|Torah of Awakening|
The Torah reading, Parshat Tzav, hints at the Passover theme of liberation- going out from the bondage of ego, represented by slavery in Egypt, and into the spacious freedom of the midbar- the wilderness of Reality Itself, beyond the limited maps of Reality generated by the mind. It says the priest should take the Minkha- the “meal offering”- “v’hiktir hamizbeiakh reiakh nikhoakh azkarata Lashem- and burn its remembrance on the altar as a pleasing fragrance to the Divine.”
Now the image of burning has two main aspects. On one hand, fire creates light and warmth, which are necessary and pleasurable. On the other hand, fire burns and destroys- it can be dangerous and painful. In other words, fire is a metaphor for life itself- beautiful, pleasurable, and also incredibly painful at times. But if you offer your awareness as a gift to this moment as it is- v’hiktir hamizbeiakh- your awareness will burn of the altar of the present, reiakh nikhoakh- your connection to this moment in the face of both pleasure and pain is like a pleasing aroma, azkarata Lashem- bringing the remembrance of the Divine Oneness within which everything appears and disappears.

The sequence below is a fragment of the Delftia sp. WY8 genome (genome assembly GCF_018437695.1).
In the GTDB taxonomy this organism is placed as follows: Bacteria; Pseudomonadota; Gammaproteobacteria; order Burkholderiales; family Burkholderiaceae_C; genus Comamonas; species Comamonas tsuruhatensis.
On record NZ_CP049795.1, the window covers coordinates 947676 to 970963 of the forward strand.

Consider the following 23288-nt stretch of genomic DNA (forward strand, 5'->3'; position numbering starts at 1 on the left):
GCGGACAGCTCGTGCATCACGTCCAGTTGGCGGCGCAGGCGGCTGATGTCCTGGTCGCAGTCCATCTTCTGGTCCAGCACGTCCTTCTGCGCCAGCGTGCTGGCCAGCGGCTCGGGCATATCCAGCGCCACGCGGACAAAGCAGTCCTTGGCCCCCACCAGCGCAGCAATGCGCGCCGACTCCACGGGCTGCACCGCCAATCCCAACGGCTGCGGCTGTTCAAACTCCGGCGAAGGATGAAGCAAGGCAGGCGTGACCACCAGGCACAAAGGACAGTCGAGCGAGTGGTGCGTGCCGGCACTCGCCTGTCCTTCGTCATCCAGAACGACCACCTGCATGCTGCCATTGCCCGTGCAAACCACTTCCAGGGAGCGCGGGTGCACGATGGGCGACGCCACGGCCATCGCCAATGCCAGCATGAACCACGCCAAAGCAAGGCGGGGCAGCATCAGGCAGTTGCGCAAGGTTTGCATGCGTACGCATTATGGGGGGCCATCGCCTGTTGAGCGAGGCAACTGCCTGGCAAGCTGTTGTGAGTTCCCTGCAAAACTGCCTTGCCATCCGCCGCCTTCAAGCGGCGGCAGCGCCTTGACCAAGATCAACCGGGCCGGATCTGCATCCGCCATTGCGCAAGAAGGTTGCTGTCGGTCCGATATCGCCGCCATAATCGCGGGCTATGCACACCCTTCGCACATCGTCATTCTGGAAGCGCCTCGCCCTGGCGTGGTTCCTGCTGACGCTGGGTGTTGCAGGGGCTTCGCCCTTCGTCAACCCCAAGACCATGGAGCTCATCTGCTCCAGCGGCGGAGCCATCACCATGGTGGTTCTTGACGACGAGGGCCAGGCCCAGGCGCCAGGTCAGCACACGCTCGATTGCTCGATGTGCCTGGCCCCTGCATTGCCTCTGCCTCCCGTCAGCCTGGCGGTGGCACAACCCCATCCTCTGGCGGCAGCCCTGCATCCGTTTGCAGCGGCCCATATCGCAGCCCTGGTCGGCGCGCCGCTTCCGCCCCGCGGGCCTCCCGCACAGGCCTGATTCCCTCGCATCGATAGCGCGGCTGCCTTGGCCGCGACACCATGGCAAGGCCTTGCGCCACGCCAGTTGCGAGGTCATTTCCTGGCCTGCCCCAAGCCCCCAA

Of course, this isn’t always easy, because of what I call the “yeah but” principle. One moment you’re relaxed, open and in harmony with Reality, and the next moment something happens that throws you off, and your mind says, “yeah but…” That’s why offering the minkha- the gift of your Presence- azkarata Lashem- it must be a remembrance of the Oneness that you recall to yourself every day, as it says in the seder, Kol y’mei khayiekha- all the days of your life. And when you remember the Oneness, you actually re-member yourself- meaning, your consciousness that’s become fragmented and contracted can relax back into the open field that is your nature.
So on this Shabbat Tzav, the Sabbath of Command, of Mitzvah, may we receive this mitzvah of re-membering- practicing daily, nightly and constantly the return to Presence and opening to the love that flows from there. Good Shabbos!!!